There’s no way anyone could have missed the news that a hurricane – Hurricane Florence – is landing on the southeastern coast of the United States. And while we’ve heard plenty about evacuating people and pets, we often don’t take the time to think about what other kinds of institutions have to go through to ensure the safety of their business – and in the case of zoos and aquariums, their animals.
The Association of Zoos and Aquariums, which encompasses over 230 animal care facilities in the US and abroad, requires all members to practice an annual disaster preparedness drill in order to ensure they are ready for any sort of natural disaster that might head their way. That said, the logistics of figuring out how to shelter animals in place – for practice or for real – can be daunting and fraught with potential roadblocks (if not outright disasters).
(pictured above; 50 flamingos take shelter in a men’s restroom at the Miami Metrozoo Sept. 25, 1998. Zookeepers were protecting them from Hurricane Georges. This also happened during Hurricane Andrew, six years earlier.)
People Stay With The Animals
Plans begin with staff removing loose debris and signs that could blow around, checking generators and gas tanks, and prepping cleaning and feeding supplies that are able to be stockpiled in advance. They also choose members of the staff to be part of a “ride-out crew,” which are people who will stay with the animals through the disaster or storm.
For Hurricane Harvey, just 15 staff members remained at the Houston Zoo. CEO Lee Ehmke told NPR that they “were sleeping here at the zoo, on cots or on the floor. We prepared food so everyone was fed. There was a lot of radio and internet communication to make sure the right diets were given to the animals.”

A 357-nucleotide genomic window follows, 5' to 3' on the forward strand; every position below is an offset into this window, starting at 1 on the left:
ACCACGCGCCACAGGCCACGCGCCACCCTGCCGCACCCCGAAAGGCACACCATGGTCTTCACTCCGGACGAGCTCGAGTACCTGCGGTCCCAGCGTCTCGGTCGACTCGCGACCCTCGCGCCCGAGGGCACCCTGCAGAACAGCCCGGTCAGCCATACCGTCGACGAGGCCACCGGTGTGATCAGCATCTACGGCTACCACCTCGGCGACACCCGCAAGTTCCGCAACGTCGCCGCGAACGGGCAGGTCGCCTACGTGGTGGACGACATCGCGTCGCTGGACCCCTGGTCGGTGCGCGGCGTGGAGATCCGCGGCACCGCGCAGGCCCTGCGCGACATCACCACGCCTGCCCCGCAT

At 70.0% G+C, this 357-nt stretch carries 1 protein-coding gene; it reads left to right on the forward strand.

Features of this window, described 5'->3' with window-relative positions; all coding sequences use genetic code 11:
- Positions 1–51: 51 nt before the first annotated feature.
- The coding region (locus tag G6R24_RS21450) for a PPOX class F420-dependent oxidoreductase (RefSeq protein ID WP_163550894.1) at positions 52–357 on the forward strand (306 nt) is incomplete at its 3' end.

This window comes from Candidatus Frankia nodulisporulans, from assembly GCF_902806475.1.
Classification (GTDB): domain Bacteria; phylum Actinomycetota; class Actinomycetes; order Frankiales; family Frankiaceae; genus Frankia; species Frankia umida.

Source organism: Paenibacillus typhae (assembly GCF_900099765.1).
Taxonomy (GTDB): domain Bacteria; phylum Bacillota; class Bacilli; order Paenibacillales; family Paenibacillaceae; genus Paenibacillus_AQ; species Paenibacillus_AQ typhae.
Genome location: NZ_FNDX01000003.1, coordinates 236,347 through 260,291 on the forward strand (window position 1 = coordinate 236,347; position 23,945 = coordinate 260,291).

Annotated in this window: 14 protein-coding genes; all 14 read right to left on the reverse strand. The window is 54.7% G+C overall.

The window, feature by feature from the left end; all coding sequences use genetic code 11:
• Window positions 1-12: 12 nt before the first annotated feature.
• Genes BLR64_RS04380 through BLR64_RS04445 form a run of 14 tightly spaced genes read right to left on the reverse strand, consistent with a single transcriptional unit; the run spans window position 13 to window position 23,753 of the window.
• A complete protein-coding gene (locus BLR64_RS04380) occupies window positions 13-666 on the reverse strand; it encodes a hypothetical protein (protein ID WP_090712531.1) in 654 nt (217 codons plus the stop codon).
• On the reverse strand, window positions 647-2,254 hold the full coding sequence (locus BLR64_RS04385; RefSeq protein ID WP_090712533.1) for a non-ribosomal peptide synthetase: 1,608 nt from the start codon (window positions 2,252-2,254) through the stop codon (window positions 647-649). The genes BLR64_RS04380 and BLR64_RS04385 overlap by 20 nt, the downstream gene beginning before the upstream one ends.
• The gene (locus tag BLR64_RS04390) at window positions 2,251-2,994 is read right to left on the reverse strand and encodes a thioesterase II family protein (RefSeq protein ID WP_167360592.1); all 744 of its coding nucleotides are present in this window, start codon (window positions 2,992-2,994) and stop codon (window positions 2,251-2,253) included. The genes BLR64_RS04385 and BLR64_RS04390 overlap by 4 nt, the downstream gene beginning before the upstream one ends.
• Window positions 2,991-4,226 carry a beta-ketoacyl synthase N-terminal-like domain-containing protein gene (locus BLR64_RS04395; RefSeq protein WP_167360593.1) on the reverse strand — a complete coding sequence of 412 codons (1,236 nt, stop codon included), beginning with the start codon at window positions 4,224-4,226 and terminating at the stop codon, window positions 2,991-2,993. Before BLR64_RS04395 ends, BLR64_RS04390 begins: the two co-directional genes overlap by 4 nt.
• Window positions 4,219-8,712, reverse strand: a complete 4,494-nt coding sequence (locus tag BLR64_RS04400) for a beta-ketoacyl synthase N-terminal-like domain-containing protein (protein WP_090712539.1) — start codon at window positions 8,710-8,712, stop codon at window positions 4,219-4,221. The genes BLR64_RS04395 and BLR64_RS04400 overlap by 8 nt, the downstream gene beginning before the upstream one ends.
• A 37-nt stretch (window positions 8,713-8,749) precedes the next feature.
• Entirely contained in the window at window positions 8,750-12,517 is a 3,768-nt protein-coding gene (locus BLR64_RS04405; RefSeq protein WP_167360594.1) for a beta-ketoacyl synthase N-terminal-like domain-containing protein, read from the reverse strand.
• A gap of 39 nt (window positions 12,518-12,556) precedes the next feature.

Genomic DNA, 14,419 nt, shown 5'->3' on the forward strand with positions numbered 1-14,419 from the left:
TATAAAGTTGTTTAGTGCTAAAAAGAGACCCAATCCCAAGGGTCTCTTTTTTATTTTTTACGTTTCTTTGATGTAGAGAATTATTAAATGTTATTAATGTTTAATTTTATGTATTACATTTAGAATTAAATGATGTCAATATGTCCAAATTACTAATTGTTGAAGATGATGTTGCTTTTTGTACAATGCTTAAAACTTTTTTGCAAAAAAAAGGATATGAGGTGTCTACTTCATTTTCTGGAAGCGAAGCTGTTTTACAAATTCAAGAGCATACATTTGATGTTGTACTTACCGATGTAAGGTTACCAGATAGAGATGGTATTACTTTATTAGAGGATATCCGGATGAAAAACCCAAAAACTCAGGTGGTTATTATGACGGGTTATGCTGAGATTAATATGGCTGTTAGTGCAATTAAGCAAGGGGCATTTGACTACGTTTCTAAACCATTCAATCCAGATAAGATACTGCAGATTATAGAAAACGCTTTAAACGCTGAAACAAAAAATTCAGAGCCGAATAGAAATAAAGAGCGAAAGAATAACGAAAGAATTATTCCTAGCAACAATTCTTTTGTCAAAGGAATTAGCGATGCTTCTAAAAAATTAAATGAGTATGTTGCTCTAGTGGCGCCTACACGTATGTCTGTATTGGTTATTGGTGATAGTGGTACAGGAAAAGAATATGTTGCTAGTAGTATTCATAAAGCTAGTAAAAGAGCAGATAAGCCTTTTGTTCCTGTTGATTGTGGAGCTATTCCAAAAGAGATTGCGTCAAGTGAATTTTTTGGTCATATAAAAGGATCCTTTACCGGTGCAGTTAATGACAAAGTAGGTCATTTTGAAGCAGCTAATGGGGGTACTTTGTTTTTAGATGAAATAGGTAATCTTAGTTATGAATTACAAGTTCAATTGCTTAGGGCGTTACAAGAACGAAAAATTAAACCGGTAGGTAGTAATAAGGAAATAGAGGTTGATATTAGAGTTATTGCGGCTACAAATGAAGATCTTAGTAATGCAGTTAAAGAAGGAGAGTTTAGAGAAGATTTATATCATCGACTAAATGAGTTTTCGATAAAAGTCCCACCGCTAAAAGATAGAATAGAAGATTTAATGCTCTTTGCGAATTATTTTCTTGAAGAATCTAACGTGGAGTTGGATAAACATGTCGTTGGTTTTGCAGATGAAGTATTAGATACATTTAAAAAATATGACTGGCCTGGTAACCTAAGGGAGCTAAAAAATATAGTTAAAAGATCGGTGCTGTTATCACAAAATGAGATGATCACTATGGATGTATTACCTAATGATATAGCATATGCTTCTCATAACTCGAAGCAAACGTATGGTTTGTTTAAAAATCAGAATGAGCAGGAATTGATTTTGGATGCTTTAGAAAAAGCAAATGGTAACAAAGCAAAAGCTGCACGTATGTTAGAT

While every zoo is different, one thing they have in common is that they have primary, secondary, and tertiary plans – backups for their backups. There are a lot of lives at stake and, human or not, they matter. When Hurricane Katrina knocked out even emergency generators, much of the aquatic population at New Orleans’ Audubon Aquarium perished.
When marine life is involved, staying put is almost always the best option, and ahead of Hurricane Irma, no one at Zoo Miami suggested trying to relocate the animals. In fact, communications director Ron Magill told NPR that the stress of evacuating alone can be enough to kill an animal, depending on their constitution.
Most of the night enclosures built for the big carnivores are strong enough to withstand anything a hurricane can toss their way, but birds and smaller mammals are relocated to kennels or indoors to weather the storm – a practice Zoo Miami instituted after losing nearly 100 birds during Hurricane Andrew.
The zoos who are a part of the Association of Zoos and Aquariums are a family and look out for each other, with several bringing supplies and aid to the Houston area after Hurricane Harvey. They also set up a relief fund to raise money for affected employees and their families.
So rest assured that the North and South Carolina zoos and aquariums likely to be affected by Hurricane Florence have been preparing for the coming storm and feel as if they’re ready to weather the storm – with their animal charges – as responsibly as possible.